Lischer, Sarah (2011) Civil War, Genocide and Political Order in Rwanda: Security Implications of Refugee Return, Conflict, Security & Development 11(3): 261–284.
Naftalin, Mark (2011) A New Rwanda?, The World Today 67(7): 22–24.
Naftalin, Mark (2011) Beyond Southern Sudan, The World Today 67(1): 16–17.


Harpviken, Kristian Berg (2009) Social Networks and Migration in Wartime Afghanistan. Basingstoke: Palgrave Macmillan.

Book Chapter

Harpviken, Kristian Berg & Sarah Lischer (2013) Refugee Militancy in Exile and Upon Return in Afghanistan and Rwanda, in Jeffrey T. Checkel, ed., Transnational Dynamics of Civil War. Cambridge: Cambridge University Press (89–119).
Naftalin, Mark (2012) Darfur, in The Oxford Companion to American Politics. New York: Oxford University Press (249–254).
Naftalin, Mark (2012) Darfur, in The Oxford Companion to Comparative Politics. New York: Oxford University Press (273–278).
Harpviken, Kristian Berg (2010) The Return of the Refugee Warrior: Migration and Armed Resistance in Herat, in Schlenkhoff, Angela; & Ceri Oeppen, eds, Beyond the Wild Tribes: Understanding Modern Afghanistan and its Diaspora. London: (121–137).

Non-refereed Journal Article

Naftalin, Mark (2011) Report on the South Sudan Referendum , Sudan Studies Association Bulletin 29(1): 20–22.

Popular Article

Harpviken, Kristian Berg & Mark Naftalin (2012) Conflating Spaces: Syrian Rebels and Refugees in South Turkey, ISN Security Watch, 18 September.
Harpviken, Kristian Berg & Mark Naftalin (2012) Militarisering av flyktningene [Militarization amongst refugees], Dagsavisen, 29 August.
Naftalin, Mark (2011) Liberia under a Nobel Laureate, The Africa Report, 13 December.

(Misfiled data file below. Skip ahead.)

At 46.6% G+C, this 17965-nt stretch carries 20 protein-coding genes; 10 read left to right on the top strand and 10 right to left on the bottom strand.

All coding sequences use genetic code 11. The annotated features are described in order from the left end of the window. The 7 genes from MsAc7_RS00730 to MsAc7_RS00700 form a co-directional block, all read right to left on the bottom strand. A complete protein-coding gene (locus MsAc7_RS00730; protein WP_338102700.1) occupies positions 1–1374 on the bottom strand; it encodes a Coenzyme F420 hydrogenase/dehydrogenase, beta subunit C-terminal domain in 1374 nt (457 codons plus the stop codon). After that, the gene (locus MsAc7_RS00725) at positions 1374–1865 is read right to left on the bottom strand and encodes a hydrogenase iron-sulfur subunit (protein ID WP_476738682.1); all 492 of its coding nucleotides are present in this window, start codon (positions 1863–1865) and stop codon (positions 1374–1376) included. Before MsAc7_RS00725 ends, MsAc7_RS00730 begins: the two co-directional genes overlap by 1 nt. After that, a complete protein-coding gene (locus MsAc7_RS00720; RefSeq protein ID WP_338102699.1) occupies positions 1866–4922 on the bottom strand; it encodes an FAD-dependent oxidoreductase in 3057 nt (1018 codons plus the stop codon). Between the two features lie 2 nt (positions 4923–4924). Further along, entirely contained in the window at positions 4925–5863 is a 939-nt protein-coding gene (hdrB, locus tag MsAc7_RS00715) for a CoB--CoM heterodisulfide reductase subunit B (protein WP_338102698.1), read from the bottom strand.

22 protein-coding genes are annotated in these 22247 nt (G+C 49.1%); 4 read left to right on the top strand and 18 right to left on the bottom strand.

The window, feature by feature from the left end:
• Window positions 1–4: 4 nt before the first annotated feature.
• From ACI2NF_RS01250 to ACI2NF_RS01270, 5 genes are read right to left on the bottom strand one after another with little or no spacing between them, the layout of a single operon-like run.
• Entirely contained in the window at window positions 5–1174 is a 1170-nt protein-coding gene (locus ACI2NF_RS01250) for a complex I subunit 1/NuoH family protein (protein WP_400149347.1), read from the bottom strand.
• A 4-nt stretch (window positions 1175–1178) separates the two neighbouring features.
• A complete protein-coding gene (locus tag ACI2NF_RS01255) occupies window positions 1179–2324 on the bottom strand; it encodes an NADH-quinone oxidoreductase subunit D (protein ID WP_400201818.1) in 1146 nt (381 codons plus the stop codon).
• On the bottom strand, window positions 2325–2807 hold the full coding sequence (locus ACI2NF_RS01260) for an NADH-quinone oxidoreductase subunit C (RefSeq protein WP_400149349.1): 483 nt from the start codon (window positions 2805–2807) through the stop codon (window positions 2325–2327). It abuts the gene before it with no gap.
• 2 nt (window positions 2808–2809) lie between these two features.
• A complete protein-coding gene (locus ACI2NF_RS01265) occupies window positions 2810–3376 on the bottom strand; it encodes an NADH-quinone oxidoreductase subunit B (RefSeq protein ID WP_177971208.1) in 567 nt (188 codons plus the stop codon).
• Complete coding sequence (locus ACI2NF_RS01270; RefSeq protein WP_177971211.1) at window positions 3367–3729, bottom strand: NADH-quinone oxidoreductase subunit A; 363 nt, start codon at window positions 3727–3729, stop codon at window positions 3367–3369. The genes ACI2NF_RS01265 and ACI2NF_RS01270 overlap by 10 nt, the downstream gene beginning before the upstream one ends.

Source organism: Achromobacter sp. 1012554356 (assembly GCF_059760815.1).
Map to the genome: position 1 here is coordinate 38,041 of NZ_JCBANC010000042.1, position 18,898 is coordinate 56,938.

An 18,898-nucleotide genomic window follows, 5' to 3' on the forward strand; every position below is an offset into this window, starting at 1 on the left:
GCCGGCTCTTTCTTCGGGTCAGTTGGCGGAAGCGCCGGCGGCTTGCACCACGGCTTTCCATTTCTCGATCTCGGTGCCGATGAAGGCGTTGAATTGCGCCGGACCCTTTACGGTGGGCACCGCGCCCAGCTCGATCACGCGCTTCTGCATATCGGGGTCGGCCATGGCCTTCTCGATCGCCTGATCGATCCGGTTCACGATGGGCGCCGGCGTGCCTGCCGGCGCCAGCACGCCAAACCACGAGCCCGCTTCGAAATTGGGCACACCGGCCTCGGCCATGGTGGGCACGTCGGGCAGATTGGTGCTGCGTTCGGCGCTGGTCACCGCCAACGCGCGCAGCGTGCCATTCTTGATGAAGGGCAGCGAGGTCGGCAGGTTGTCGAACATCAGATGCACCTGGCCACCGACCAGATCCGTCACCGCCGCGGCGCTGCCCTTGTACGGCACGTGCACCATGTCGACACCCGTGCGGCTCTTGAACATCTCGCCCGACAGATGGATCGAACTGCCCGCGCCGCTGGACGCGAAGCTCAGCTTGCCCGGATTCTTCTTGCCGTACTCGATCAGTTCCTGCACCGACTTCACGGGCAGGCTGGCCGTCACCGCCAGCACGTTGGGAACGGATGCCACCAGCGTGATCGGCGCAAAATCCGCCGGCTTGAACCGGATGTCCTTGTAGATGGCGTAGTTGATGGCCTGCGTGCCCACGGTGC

Naftalin, Mark (2011) Liberia etter Nobelprisen [Liberia after the Nobel Prize], Dagbladet, 9 December.
Lischer, Sarah (2011) No Refuge for Somali Refugees, Huffington Post, 4 November.
Lischer, Sarah (2011) Why Western Aid Won't Save Somalia, Huffington Post, 9 August.

Conference Paper

Naftalin, Mark 2011 Refugees and Regionalism, .
Harpviken, Kristian Berg 2010 Refugee Return and Violence in Afghanistan, presented at ISA Annual Convention 2010, , 17 February.
Harpviken, Kristian Berg; & Lischer, Sarah 2009 Refugee Return and Violence: An Analytical Framework, presented at Mobilizing Across Borders: Transnational Mechanisms of Civil War, , 16 October.
Harpviken, Kristian Berg; & Lischer, Sarah 2009 Refugee Return and Violence: An Analytical Framework, presented at 50th Annual Convention of the International Studies Association, , 17 February.
Harpviken, Kristian Berg (2008) What is Special about Refugee Warriors?Center for Global Studies, George Mason University, Arlington, VA, 18 April.

PRIO Policy Brief

Harpviken, Kristian Berg (2016) Exile Socialization, PRIO Policy Brief, 7. Oslo: PRIO.
Harpviken, Kristian Berg (2016) ‘Voting with Their Feet’ or Returning to Fight?, PRIO Policy Brief, 9. Oslo: PRIO.
Harpviken, Kristian Berg & Benjamin Onne Yogev (2016) Syria’s Internally Displaced and the Risk of Militarization, PRIO Policy Brief, 6. Oslo: PRIO.
Naftalin, Mark & Kristian Berg Harpviken (2012) Rebels and Refugees: Syrians in Southern Turkey, PRIO Policy Brief, 10. Oslo: PRIO.

Report - External Series

Harpviken, Kristian Berg (2008) From 'Refugee Warriors' to 'Returnee Warriors: Militant Homecoming in Afghanistan and Beyond, Global Migration and Transnational Politics Working Paper , 5. Arlington, VA: Center for Global Studies, George Mason University.

Book Review

Lischer, Sarah (2009) Review of The Iraqi Refugees: The New Crisis in the Middle East, in The Middle East Journal 63(3): 508–509.

Past Events


Related pages